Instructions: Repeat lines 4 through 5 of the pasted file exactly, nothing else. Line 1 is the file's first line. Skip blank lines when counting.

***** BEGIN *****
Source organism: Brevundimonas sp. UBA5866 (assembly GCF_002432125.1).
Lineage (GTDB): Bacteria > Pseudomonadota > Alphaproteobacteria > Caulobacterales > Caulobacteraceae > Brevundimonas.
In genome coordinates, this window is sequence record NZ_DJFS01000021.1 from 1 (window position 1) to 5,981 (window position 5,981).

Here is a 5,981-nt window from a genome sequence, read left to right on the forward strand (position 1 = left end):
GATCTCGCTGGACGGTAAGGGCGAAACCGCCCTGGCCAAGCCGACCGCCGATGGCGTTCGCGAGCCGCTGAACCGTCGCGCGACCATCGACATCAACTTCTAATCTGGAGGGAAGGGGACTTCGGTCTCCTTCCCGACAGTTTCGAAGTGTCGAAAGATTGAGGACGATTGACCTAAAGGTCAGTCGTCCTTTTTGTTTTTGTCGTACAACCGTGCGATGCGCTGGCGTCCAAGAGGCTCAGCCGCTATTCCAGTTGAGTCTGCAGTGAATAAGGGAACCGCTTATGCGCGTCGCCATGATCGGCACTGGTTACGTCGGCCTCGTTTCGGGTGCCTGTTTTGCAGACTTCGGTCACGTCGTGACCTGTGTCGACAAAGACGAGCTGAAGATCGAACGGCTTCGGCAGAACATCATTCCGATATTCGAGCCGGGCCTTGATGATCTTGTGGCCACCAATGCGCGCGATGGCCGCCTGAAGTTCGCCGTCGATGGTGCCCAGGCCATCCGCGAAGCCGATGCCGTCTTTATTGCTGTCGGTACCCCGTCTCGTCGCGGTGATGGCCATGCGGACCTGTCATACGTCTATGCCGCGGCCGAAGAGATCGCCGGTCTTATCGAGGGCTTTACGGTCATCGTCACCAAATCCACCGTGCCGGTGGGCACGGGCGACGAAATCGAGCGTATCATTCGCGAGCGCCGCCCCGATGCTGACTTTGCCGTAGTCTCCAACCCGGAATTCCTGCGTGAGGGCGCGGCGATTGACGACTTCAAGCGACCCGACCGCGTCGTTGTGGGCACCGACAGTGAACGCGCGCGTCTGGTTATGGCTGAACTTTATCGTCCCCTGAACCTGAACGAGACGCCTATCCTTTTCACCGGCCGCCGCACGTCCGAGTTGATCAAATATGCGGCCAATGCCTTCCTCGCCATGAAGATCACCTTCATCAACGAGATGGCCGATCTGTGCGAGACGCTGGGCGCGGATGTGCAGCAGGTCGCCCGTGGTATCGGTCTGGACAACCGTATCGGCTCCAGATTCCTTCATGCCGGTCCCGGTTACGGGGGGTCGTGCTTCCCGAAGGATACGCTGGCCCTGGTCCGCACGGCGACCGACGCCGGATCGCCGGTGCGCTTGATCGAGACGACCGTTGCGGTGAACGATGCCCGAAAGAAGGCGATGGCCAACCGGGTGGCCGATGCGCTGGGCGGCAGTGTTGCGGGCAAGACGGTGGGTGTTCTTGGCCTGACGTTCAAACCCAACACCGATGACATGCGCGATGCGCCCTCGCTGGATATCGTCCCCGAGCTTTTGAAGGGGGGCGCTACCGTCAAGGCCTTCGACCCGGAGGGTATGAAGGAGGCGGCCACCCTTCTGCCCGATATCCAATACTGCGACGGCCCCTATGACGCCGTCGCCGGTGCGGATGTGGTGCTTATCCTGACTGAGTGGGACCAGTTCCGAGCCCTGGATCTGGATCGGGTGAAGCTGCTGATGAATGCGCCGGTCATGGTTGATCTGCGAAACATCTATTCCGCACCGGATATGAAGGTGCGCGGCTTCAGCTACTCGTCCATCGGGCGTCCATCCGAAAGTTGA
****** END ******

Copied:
Here is a 5,981-nt window from a genome sequence, read left to right on the forward strand (position 1 = left end):
GATCTCGCTGGACGGTAAGGGCGAAACCGCCCTGGCCAAGCCGACCGCCGATGGCGTTCGCGAGCCGCTGAACCGTCGCGCGACCATCGACATCAACTTCTAATCTGGAGGGAAGGGGACTTCGGTCTCCTTCCCGACAGTTTCGAAGTGTCGAAAGATTGAGGACGATTGACCTAAAGGTCAGTCGTCCTTTTTGTTTTTGTCGTACAACCGTGCGATGCGCTGGCGTCCAAGAGGCTCAGCCGCTATTCCAGTTGAGTCTGCAGTGAATAAGGGAACCGCTTATGCGCGTCGCCATGATCGGCACTGGTTACGTCGGCCTCGTTTCGGGTGCCTGTTTTGCAGACTTCGGTCACGTCGTGACCTGTGTCGACAAAGACGAGCTGAAGATCGAACGGCTTCGGCAGAACATCATTCCGATATTCGAGCCGGGCCTTGATGATCTTGTGGCCACCAATGCGCGCGATGGCCGCCTGAAGTTCGCCGTCGATGGTGCCCAGGCCATCCGCGAAGCCGATGCCGTCTTTATTGCTGTCGGTACCCCGTCTCGTCGCGGTGATGGCCATGCGGACCTGTCATACGTCTATGCCGCGGCCGAAGAGATCGCCGGTCTTATCGAGGGCTTTACGGTCATCGTCACCAAATCCACCGTGCCGGTGGGCACGGGCGACGAAATCGAGCGTATCATTCGCGAGCGCCGCCCCGATGCTGACTTTGCCGTAGTCTCCAACCCGGAATTCCTGCGTGAGGGCGCGGCGATTGACGACTTCAAGCGACCCGACCGCGTCGTTGTGGGCACCGACAGTGAACGCGCGCGTCTGGTTATGGCTGAACTTTATCGTCCCCTGAACCTGAACGAGACGCCTATCCTTTTCACCGGCCGCCGCACGTCCGAGTTGATCAAATATGCGGCCAATGCCTTCCTCGCCATGAAGATCACCTTCATCAACGAGATGGCCGATCTGTGCGAGACGCTGGGCGCGGATGTGCAGCAGGTCGCCCGTGGTATCGGTCTGGACAACCGTATCGGCTCCAGATTCCTTCATGCCGGTCCCGGTTACGGGGGGTCGTGCTTCCCGAAGGATACGCTGGCCCTGGTCCGCACGGCGACCGACGCCGGATCGCCGGTGCGCTTGATCGAGACGACCGTTGCGGTGAACGATGCCCGAAAGAAGGCGATGGCCAACCGGGTGGCCGATGCGCTGGGCGGCAGTGTTGCGGGCAAGACGGTGGGTGTTCTTGGCCTGACGTTCAAACCCAACACCGATGACATGCGCGATGCGCCCTCGCTGGATATCGTCCCCGAGCTTTTGAAGGGGGGCGCTACCGTCAAGGCCTTCGACCCGGAGGGTATGAAGGAGGCGGCCACCCTTCTGCCCGATATCCAATACTGCGACGGCCCCTATGACGCCGTCGCCGGTGCGGATGTGGTGCTTATCCTGACTGAGTGGGACCAGTTCCGAGCCCTGGATCTGGATCGGGTGAAGCTGCTGATGAATGCGCCGGTCATGGTTGATCTGCGAAACATCTATTCCGCACCGGATATGAAGGTGCGCGGCTTCAGCTACTCGTCCATCGGGCGTCCATCCGAAAGTTGA